Tabulous Tastemaker: Diana Vreeland

September 29, 2015

By Tab Byrum


Happy Tuesday everyone, today we are celebrating a true Tastemaker, Diana Vreeland, on what would have been her 112th birthday. Diana Vreeland found her passion and fame working in the world of fashion, over the years she operated her own lingerie store in London, was a columnist at Harper’s Bazaar and eventually editor-in-chief at Vogue. Diana Dalziel had a fashionable beginning to life, born in Paris in 1903, her mother, an American socialite, and her British father moved their young family to America at the outbreak of World War I. Diana’s parents became very prominent on the New York social scene, Diana studied dance and became good enough to eventually perform at Carnegie Hall.

In 1924, Diana Dalziel married the banker Thomas Vreeland and they lived in Brewster, New York until 1929 when Mr. Vreeland’s job moved them to London, where Diana eventually opened a lingerie store near Berkely Square and counted Wallis Simpson, the future Duchess of Windsor, among her clients.


While living in London Diana met many fashionable people such as lifelong friend Cecil Beaton, Diana also traveled to Paris to buy apparel for her boutique and clothes for herself, she met and became friends with Coco Chanel on these buying trips. In 1935, Thomas Vreeland’s job brought the family back to America and New York City, where the couple would live the rest of their lives.

Diana Vreeland with her family.


In 1936 Carmel Snow was the editor of Harper’s Bazaar and after meeting Diana and being impressed with her style of dress, Snow asked Diana to become a columnist at Harper’s, from 1936 until her resignation in 1962 Diana Vreeland wrote a column for Harper’s. In 1962, Vreeland joined Vogue magazine and was made editor-in-chief in 1963, a post she held until 1971.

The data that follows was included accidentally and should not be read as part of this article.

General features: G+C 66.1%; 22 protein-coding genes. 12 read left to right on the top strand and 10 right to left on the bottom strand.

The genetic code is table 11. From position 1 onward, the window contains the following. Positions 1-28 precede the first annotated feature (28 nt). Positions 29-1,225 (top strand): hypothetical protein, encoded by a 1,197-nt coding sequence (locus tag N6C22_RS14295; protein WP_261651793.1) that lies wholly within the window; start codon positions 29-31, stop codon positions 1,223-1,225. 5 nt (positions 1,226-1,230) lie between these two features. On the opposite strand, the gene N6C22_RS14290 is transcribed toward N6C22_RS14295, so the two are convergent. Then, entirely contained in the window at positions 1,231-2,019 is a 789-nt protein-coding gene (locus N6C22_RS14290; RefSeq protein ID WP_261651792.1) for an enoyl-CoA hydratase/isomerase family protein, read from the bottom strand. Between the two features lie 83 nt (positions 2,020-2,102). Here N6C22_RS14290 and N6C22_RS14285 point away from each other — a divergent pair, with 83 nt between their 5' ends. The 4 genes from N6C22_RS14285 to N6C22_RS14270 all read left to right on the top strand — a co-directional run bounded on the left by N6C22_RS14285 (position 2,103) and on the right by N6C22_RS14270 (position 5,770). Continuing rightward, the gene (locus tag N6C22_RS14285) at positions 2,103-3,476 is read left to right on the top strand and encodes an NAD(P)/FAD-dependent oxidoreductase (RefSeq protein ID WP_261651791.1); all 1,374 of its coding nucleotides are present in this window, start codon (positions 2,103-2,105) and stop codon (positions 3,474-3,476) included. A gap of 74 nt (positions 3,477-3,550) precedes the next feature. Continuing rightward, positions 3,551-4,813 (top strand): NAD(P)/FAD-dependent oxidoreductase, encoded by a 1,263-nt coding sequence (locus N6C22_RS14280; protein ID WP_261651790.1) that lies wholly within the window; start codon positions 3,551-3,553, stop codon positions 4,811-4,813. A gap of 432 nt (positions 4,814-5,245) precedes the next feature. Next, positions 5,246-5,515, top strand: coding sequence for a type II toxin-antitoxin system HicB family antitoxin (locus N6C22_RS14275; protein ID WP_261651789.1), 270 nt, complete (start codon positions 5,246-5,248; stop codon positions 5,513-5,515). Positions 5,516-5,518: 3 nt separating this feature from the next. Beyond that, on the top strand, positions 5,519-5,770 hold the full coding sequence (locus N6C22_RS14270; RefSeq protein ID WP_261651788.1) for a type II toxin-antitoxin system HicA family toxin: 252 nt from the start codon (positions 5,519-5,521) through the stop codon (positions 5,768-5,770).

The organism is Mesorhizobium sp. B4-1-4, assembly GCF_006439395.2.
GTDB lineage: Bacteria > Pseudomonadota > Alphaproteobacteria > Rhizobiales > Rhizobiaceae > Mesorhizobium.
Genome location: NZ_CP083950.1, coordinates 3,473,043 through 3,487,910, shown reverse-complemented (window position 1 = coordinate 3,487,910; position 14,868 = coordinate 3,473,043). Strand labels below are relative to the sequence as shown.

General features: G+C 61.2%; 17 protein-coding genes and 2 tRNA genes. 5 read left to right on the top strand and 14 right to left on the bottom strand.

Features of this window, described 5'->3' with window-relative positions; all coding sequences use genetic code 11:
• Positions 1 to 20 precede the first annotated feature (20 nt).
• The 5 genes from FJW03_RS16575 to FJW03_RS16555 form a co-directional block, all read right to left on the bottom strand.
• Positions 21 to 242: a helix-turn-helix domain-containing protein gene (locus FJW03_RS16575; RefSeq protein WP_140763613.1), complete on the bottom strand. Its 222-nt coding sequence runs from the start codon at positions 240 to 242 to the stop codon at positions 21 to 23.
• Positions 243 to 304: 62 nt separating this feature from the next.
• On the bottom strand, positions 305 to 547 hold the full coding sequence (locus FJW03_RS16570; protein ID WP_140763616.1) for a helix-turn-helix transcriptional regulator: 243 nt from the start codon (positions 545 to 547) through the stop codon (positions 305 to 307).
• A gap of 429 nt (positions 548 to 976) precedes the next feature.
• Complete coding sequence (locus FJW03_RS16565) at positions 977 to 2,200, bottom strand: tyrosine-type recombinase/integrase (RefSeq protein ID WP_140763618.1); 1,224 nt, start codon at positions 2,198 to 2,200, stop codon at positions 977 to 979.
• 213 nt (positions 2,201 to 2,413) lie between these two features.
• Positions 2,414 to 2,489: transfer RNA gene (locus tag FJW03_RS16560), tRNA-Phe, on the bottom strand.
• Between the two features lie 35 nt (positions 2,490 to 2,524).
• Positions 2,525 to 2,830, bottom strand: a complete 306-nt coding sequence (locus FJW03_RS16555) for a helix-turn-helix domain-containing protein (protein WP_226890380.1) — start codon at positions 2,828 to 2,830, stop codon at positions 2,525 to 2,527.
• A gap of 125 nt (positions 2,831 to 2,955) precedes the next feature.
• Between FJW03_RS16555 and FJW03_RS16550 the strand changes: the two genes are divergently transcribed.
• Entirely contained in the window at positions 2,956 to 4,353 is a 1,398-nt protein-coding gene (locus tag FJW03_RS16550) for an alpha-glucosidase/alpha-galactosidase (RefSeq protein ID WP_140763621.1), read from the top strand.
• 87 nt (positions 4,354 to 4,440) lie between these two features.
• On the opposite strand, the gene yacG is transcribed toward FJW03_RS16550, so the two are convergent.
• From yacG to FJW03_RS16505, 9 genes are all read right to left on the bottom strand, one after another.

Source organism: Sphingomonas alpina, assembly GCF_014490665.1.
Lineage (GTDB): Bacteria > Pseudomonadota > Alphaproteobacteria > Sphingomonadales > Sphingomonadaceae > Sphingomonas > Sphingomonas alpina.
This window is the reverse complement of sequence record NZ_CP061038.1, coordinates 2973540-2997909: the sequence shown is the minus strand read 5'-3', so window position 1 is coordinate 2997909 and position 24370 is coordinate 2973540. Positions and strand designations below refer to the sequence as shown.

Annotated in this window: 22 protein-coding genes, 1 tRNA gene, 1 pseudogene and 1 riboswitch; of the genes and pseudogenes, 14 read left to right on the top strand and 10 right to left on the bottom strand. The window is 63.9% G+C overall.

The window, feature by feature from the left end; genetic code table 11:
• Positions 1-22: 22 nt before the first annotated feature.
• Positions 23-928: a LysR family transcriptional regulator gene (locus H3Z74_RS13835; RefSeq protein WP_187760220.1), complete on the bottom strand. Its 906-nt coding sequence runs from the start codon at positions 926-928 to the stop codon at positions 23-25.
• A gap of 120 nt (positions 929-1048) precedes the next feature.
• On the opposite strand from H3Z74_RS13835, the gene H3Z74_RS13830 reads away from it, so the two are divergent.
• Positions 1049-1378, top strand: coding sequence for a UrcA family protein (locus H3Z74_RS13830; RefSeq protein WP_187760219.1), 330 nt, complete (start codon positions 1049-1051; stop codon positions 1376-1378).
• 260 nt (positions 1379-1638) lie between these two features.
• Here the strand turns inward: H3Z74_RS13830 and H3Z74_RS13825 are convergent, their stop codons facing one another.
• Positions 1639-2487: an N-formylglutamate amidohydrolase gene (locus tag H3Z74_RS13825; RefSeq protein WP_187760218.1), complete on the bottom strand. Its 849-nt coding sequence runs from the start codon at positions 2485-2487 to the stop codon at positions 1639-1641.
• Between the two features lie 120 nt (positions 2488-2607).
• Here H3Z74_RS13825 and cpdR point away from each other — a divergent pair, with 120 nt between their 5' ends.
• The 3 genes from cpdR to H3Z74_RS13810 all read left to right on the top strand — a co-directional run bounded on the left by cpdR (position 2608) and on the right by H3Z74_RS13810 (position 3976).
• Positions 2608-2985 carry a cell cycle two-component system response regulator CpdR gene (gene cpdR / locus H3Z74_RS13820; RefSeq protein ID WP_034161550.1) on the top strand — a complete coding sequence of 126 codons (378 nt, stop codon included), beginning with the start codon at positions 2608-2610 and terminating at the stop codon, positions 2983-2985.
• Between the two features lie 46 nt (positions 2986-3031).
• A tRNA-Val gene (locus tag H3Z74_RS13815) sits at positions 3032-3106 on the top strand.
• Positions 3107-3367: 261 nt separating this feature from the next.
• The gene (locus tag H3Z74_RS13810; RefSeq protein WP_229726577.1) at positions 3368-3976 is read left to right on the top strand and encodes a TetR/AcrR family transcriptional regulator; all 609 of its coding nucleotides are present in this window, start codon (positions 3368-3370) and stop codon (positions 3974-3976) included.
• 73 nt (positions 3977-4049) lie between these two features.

Diana Vreeland loved the 1960’s and the fact that everyone’s uniqueness was being celebrated. Vreeland was eventually fired from Vogue in 1971, but never one to rest on her laurels Diana Vreeland became a consultant at the Costume Institute at the Metropolitan Museum of Art, where she curated a dozen different exhibitions by 1984.


Diana Vreeland wrote her autobiography, D.V. in 1984, the vivacious fashion plate died of a heart attack in 1989 at the age of 85. Today Diana Vreeland is far from forgotten, with the most recent look at her life being a 2012 documentary entitled Diana Vreeland: The Eye Has To Travel. Here’s to celebrating and remembering Diana Vreeland, a true Tastemaker. 



In 1955 the Vreeland’s moved into an apartment, Diana had decorator Billy Baldwin decorate the apartment in red, she said, “I want this place to look like a garden, but a garden in hell.”


Diana photographed in her “hellish” apartment.


Vreeland and old friend Cecil Beaton.


Vreeland poses in front of a portrait of herself.


Vreeland in 1960’s NYC.




Diana Vreeland and photographer Richard Avedon working with a model. Rumor has it that she referred to the young photographer as Aberdeen when she first met him, but the two went on to have a beautiful working relationship. 



Diana Vreeland 1903-1989

All the words are my own and
images are courtesy of Tumblr.

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